In Indian culture, snakes are worshiped as gods in some places and are generally highly regarded. Snakes symbolize the awakening of kundalini energy, and the cobra is the most revered snake. 

Japanese Culture

In Japanese culture, snakes are symbolic and are associated with Ryujin in some areas of the country. Ryujin was the tutelary deity of the sea in Japanese mythology and possessed the ability to transform into a human shape.

Anishinabe People

The Anishinaabe tribes include the Ojibwe, Chippewa, Algonquin, Ottawa, Mississauga, Nipissing, and some Oji-Cree and Potawatomi tribes. These tribes viewed snakes as powerful and dangerous beings.

Therefore, it was expected to respect snakes. If one were to treat a snake disrespectfully, there would be consequences.


The Cherokee associated snaked with great power. So, they revered and feared snakes. It was important for the Cherokee to never kill or hurt a snake and to give them plenty of space.

The rattlesnake was considered the chief of all snakes. One legend shares the belief that the rattlesnake once was a man who transformed to save human beings destroyed by the sun.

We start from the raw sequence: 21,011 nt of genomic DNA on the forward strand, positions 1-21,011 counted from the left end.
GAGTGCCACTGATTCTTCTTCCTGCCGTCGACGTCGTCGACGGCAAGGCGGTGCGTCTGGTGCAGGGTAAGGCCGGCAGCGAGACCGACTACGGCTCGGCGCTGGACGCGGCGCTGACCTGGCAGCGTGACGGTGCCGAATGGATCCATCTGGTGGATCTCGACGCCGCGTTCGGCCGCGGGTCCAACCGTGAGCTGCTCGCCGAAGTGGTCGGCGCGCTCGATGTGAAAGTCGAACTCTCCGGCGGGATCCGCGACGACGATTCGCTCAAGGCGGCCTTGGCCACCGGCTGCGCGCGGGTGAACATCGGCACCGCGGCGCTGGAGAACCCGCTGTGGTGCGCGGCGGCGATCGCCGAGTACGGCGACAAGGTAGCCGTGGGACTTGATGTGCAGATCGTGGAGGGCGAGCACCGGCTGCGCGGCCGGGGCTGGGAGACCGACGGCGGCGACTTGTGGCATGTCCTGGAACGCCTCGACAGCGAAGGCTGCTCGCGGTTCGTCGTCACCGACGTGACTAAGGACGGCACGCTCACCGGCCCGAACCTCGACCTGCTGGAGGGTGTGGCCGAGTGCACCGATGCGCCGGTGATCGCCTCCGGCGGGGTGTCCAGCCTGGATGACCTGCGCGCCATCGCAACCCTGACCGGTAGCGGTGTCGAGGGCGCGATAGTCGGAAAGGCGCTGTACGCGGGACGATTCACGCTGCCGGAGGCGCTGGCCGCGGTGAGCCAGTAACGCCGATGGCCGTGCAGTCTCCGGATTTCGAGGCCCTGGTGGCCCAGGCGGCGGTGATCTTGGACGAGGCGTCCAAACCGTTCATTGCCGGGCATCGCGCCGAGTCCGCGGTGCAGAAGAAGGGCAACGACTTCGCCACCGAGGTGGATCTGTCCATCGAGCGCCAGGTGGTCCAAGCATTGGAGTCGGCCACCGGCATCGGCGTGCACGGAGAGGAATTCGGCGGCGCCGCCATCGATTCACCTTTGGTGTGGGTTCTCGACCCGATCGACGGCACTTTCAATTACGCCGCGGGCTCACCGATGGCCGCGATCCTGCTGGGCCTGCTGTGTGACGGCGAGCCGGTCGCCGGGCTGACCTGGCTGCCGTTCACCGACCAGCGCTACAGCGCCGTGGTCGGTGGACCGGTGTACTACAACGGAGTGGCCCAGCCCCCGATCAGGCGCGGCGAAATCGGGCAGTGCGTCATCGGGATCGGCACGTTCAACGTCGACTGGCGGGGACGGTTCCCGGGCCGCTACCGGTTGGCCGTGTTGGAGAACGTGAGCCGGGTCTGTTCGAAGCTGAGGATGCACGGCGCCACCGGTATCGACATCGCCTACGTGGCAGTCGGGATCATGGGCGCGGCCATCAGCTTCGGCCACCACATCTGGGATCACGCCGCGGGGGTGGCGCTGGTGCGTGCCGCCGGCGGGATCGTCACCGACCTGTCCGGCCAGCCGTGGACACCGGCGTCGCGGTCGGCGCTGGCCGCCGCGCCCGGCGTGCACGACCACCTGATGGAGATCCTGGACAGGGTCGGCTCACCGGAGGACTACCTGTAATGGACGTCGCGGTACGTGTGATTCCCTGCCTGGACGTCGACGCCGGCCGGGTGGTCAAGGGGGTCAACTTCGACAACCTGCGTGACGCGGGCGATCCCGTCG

Hopi Culture

For the Hopi people, snakes are thought to be the umbilical cords that connect humans to the Earth, as they hold the belief that all living beings are connected to the Earth. In Hopi culture, winged serpents appear in creation stories about who once reigned over the earth.

Lakota Sioux and Blackfoot

In Lakota Sioux and Blackfoot legends, snakes have a negative connotation. According to one tale, a giant serpent called Unhcegila was blamed when someone died or disappeared. It was believed that Unhcegila would cause flesh to rot and Earth to become infertile.

Pueblo and Ojibwa

The Pueblo and Ojibwa people viewed snakes in a favorable light. While the Objibwa people viewed snakes as healers and symbols of rebirth, the Pueblo thought snakes to be a symbol of fertility.


In Hindu culture, the people consider the black cobra to be a sacred animal. Snakes are thought to symbolize fertility, protection, healing, and regeneration to the Hindu people. Serpents can also reflect the powers of fertility, rebirth, and death.